Federal Issues CFPB Succession CFPB PHH v. CFPB RESPA RFI

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  • Fannie Mae issues Selling Guide updates, announces MH Advantage program

    Federal Issues

    On June 5, Fannie Mae issued Selling Guide update SEL-2018-05, which announces, among other things, the MH Advantage initiative. MH Advantage is a manufactured home that meets specific construction, design, and efficiency standards. Fannie Mae offers a number of flexibilities on loans secured by these properties, including higher loan-to-value ratios and standard mortgage insurance. The Selling Guide is updated to include the requirements for loans secured by MH Advantage homes, such as property eligibility, appraisal, and underwriting requirements. The requirements for MH Advantage loans are effective immediately. Additionally, the Selling Guide includes updates to (i) HomeStyle Energy loans in Desktop Underwriter; (ii) HomeStyle Renovation loan forms; and (iii) project standards updates to condo, co-op, and PUD project policies.

    Federal Issues Fannie Mae Selling Guide Manufactured Housing Mortgage Insurance Mortgages

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  • Sixteen State Attorneys General urge the CFPB to maintain the public consumer complaint database

    Federal Issues

    On June 4, the New York Attorney General, Barbara Underwood, along with fourteen other state Attorneys General submitted a comment letter in response to the CFPB’s Request for Information (RFI) on the public reporting of consumer complaints, previously covered by InfoBytes here. The Attorneys General highlight the utility of the CFPB’s consumer complaint database, stating it “has been an invaluable resource for identifying trends and patterns,” and noting its usefulness in investigations into certain companies “whose misconduct was initially brought to [their] attention through a critical mass of complaints filed with the CFPB.” The letter also comments on the database’s benefit to the public for (i) empowering consumers to educate themselves; (ii) incentivizing companies to treat consumers fairly; and (iii) potentially revealing patterns of widespread misconduct. The coalition concludes the letter by urging the CFPB to maintain the public database.

    Additionally, on the same day, the New Jersey Attorney General, Gurbir Grewal, responded to the same RFI with similar sentiments but also emphasized that eliminating or reducing the public availability of the database “would conflict with the open-government principles of the Freedom of Information Act” (FOIA) because FOIA requires government agencies to proactively disclose frequently requested records. According to Grewal, the Bureau receives a substantial number of requests for consumer complaint records and this number will likely increase without the public database.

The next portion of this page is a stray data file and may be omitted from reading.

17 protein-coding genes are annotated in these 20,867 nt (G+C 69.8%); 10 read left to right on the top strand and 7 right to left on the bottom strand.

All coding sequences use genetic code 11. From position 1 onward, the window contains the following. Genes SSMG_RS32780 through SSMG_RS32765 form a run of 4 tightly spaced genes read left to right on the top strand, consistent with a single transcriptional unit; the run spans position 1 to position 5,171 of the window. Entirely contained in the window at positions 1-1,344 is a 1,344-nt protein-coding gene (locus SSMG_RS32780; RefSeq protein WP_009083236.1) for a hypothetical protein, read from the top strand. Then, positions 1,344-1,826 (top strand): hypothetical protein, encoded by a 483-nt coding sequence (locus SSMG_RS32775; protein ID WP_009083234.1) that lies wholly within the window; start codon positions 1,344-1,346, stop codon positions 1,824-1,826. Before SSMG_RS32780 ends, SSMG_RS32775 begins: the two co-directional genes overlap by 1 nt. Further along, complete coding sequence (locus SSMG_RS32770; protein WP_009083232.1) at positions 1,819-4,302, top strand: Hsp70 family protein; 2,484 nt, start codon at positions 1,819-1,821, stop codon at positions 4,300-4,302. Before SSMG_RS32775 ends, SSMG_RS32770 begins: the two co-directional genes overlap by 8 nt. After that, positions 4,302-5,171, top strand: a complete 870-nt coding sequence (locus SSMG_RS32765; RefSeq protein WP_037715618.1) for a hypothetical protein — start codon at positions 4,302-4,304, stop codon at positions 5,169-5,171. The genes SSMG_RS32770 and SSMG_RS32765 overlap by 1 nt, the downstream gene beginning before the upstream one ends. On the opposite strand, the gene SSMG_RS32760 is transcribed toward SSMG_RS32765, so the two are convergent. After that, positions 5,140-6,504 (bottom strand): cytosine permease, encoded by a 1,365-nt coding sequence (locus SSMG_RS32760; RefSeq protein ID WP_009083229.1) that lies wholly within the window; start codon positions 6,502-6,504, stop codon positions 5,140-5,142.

Federal Issues State Issues State Attorney General Consumer Complaints CFPB RFI

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  • FTC reports on certain 2017 enforcement activities to the CFPB

    Federal Issues

    On May 17, in response to a request from the CFPB, the FTC transmitted a letter summarizing its 2017 enforcement activities related to Regulation Z (TILA), Regulation M (Consumer Leasing Act), and Regulation E (Electronic Fund Transfer Act) for the CFPB’s use in preparing its 2017 Annual Report to Congress. The FTC highlighted numerous activities related to the enforcement of the pertinent regulations, including:

    • Payday Lending. The FTC acknowledged the continued litigation against two Kansas-based operations and their owner for allegedly selling lists of counterfeit payday loan debt portfolios to debt collectors in violation of the FTC Act, previously covered by InfoBytes here.
    • Military Protection. The FTC identified the July 2017 military consumer financial workshop and the launch of the new Military Task Force (previously covered by InfoBytes here and here) among the activities the agency engaged in related to protecting the finances of current and former members of the military. The FTC also noted continued participation in the interagency group working with the Department of Defense on amendments to its rule implementing the Military Lending Act.
    • “Negative Option.” For actions under the Regulation E/EFTA, the FTC highlighted numerous “negative option” enforcement actions, in which the consumer agrees to receive goods or services from a company for a free trial option, but if the consumer does not cancel before the trial period ends, the consumer will incur recurring charges for continued goods or services. Among the actions highlighted is a case in which the FTC imposed a $179 million judgment (suspended upon the payment of $6.4 million) settling allegations that the online marketers’ offers of “free” and “risk free” monthly programs for certain weight loss and other products were deceptive.
    • Auto Loans. The letter highlighted, among others, the FTC action against a Southern California-based group of auto dealerships that allegedly violated a prior consent order with the FTC by misrepresenting the cost to finance or lease a vehicle, previously covered by InfoBytes here.

    Federal Issues FTC Act Payday Lending FTC Auto Finance Enforcement Military Lending Act Department of Defense CFPB TILA Consumer Leasing Act EFTA Congress